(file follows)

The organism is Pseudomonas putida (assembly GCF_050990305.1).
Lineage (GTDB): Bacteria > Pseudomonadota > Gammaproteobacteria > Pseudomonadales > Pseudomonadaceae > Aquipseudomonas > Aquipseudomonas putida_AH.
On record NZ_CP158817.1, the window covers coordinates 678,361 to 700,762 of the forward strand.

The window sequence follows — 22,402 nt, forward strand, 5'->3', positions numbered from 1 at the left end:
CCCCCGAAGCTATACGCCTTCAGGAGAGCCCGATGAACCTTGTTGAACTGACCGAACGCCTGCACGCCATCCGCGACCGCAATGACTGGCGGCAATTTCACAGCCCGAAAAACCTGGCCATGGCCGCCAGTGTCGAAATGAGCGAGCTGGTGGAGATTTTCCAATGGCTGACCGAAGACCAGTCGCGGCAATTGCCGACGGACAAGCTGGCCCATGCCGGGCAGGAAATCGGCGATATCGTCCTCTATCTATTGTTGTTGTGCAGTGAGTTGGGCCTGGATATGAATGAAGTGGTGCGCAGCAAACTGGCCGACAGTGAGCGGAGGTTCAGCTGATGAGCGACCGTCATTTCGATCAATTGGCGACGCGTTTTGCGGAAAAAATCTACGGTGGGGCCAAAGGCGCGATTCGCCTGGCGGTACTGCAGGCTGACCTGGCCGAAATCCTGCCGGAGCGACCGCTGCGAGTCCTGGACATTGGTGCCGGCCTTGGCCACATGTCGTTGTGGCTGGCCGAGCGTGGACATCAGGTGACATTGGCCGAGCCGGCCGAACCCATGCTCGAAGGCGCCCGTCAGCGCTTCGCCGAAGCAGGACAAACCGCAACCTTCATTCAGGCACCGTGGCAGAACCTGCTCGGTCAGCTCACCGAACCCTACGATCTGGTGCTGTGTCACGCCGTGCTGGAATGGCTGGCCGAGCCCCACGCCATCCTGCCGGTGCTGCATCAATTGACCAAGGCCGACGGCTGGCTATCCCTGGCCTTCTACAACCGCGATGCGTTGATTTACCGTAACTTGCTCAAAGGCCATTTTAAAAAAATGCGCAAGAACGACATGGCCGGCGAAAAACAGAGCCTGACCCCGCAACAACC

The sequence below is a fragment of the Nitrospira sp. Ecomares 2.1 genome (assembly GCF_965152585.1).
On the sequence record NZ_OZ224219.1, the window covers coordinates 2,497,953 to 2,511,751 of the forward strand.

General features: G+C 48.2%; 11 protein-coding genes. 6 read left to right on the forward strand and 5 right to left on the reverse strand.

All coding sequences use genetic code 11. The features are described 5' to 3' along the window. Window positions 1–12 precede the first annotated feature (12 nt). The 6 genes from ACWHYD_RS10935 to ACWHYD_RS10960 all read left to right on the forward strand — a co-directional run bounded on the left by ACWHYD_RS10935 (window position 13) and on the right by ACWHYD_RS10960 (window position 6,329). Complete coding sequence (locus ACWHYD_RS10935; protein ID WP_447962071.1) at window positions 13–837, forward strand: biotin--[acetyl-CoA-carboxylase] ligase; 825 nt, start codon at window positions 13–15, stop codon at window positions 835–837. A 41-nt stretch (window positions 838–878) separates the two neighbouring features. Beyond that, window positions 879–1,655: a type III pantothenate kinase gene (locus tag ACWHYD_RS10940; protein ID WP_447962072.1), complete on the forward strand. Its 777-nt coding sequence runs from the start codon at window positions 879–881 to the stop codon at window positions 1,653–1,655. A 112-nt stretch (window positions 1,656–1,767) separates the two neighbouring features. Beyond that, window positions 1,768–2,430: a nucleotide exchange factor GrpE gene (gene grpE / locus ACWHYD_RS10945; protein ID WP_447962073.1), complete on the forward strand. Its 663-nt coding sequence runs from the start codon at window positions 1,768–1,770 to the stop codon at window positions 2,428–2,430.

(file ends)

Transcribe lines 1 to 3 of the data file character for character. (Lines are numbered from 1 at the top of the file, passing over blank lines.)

The organism is Pseudomonas putida (assembly GCF_050990305.1).
Lineage (GTDB): Bacteria > Pseudomonadota > Gammaproteobacteria > Pseudomonadales > Pseudomonadaceae > Aquipseudomonas > Aquipseudomonas putida_AH.
On record NZ_CP158817.1, the window covers coordinates 678,361 to 700,762 of the forward strand.